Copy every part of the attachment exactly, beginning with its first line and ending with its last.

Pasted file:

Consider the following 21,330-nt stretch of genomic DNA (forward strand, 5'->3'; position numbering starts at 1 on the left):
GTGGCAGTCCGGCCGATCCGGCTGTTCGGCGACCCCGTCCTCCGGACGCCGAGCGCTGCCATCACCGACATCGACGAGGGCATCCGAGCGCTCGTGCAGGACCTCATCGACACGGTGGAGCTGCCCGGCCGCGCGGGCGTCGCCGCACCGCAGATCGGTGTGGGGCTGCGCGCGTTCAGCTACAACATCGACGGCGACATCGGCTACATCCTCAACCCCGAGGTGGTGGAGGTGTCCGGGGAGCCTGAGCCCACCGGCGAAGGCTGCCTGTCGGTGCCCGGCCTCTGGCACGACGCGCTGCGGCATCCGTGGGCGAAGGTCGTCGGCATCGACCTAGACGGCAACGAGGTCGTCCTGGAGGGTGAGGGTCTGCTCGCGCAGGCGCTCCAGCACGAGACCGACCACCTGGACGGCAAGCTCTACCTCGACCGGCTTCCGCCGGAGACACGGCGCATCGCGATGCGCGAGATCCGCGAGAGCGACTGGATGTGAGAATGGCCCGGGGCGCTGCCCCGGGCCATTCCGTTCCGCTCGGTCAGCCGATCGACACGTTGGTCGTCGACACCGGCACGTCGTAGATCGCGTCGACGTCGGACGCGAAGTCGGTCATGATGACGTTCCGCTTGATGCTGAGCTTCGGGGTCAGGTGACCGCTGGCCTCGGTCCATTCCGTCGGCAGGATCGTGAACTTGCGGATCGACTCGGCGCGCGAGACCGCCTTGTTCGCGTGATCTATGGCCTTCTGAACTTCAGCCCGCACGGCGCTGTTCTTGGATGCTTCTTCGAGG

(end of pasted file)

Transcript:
Consider the following 21,330-nt stretch of genomic DNA (forward strand, 5'->3'; position numbering starts at 1 on the left):
GTGGCAGTCCGGCCGATCCGGCTGTTCGGCGACCCCGTCCTCCGGACGCCGAGCGCTGCCATCACCGACATCGACGAGGGCATCCGAGCGCTCGTGCAGGACCTCATCGACACGGTGGAGCTGCCCGGCCGCGCGGGCGTCGCCGCACCGCAGATCGGTGTGGGGCTGCGCGCGTTCAGCTACAACATCGACGGCGACATCGGCTACATCCTCAACCCCGAGGTGGTGGAGGTGTCCGGGGAGCCTGAGCCCACCGGCGAAGGCTGCCTGTCGGTGCCCGGCCTCTGGCACGACGCGCTGCGGCATCCGTGGGCGAAGGTCGTCGGCATCGACCTAGACGGCAACGAGGTCGTCCTGGAGGGTGAGGGTCTGCTCGCGCAGGCGCTCCAGCACGAGACCGACCACCTGGACGGCAAGCTCTACCTCGACCGGCTTCCGCCGGAGACACGGCGCATCGCGATGCGCGAGATCCGCGAGAGCGACTGGATGTGAGAATGGCCCGGGGCGCTGCCCCGGGCCATTCCGTTCCGCTCGGTCAGCCGATCGACACGTTGGTCGTCGACACCGGCACGTCGTAGATCGCGTCGACGTCGGACGCGAAGTCGGTCATGATGACGTTCCGCTTGATGCTGAGCTTCGGGGTCAGGTGACCGCTGGCCTCGGTCCATTCCGTCGGCAGGATCGTGAACTTGCGGATCGACTCGGCGCGCGAGACCGCCTTGTTCGCGTGATCTATGGCCTTCTGAACTTCAGCCCGCACGGCGCTGTTCTTGGATGCTTCTTCGAGG